GDP figures out of Australia showed that growth slowed in the previous quarter, coming in at a rise of 0.4 percent (against expectations of 0.8 percent). Figures for the previous quarter were also downwardly revised and the lower growth rate is being attributed to a decline in housing prices, which is weighing on consumer spending activity. Bond yields dropped after the release and the Australian Dollar fell to a two-month low against the US Dollar. The report came after similar figures were released in the Eurozone, which showed that GDP dropped to 0.3 percent on a quarterly basis, which is the lowest print since 2009.
Adding to the slowing momentum in growth for Australia was the decline in demand for commodities in Asia as the sovereign debt crisis in Europe led many to speculate on the possibilities of contagion effects throughout the region. During the same quarter, the Reserve Bank of Australia (RBA) also decided to reduce interest rates on two separate occasions. At its latest meeting, the RBA reversed this loosening bias and left interest rates steady but with today’s weaker data, some analysts will raise their expectations for additional rate decreases before the end of the year, as the previous rate decisions did little to spur momentum in consumer spending. The next key event for the region will be seen on Thursday, when employment data for the month of February is scheduled for release (with markets calling for an unemployment rate of 5.2%).
Also seen on Thursday is the Greek Private Sector Initiative (PSI) deadline, where disagreements over the extent to which the private sector should shoulder the costs associated with the bailout in Greece will need to be resolved in order for sentiment and equity markets to see another run higher. Any political disagreements (likely resulting in an eventual postponement) will likely bring a negative close for the week in the Euro and global stock prices.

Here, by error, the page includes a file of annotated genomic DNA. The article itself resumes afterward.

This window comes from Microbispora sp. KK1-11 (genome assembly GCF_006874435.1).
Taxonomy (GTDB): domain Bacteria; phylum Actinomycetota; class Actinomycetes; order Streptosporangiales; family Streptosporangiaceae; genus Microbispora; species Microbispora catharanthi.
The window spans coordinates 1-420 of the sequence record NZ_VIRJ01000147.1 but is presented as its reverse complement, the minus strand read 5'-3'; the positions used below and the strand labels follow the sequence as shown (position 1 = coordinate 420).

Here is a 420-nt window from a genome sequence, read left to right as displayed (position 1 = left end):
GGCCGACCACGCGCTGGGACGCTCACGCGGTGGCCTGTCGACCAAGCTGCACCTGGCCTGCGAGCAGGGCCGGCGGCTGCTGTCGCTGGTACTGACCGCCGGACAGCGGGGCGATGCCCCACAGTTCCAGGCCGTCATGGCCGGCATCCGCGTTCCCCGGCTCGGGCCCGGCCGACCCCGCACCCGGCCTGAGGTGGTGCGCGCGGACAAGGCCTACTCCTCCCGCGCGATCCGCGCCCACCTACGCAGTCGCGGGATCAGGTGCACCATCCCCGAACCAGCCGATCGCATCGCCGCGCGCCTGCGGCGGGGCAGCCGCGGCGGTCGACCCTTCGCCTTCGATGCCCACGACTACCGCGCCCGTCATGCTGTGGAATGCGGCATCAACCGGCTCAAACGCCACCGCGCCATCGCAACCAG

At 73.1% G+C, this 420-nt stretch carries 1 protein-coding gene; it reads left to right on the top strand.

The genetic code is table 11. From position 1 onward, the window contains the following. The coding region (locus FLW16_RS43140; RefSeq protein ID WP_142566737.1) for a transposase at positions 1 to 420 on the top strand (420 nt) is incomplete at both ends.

Rounding out the heavy event risk calendar on Thursday will be the slew of central bank meetings scheduled for the day, with the Reserve Bank of New Zealand, Bank of England, European Central Bank and the Bank of Canada all on tap. All of these meetings are expected to result in “no change” in interest rates, so the majority of the market’s attention will center on the accompanying policy statements. The level of optimism or pessimism seen in these releases will be key for traders into the close of the week.
The AUD/USD has taken a nosedive on the daily charts with prices dropping more than 300 points from the yearly highs seen above 1.08. We are now viewing this area as a long term top and any approach of this level will be seen as an excellent selling opportunity. Key support at 1.06 has now been broken and this is the main evidence that a longer term top has formed. Prices now target Fibonacci and historical support now coming in at 1.0390.
The FTSE 100 is now showing follow through (just as we had written previously) after breaking support at 5840, where losses began to accelerate. This area will now be viewed as resistance and sell positions can be taken into this region. Prices did manage to fall to key Fibonacci support where prices bounced (at 5730) but the strong bounce here should bring caution to short term bears. Selling rallies is the preferred strategy.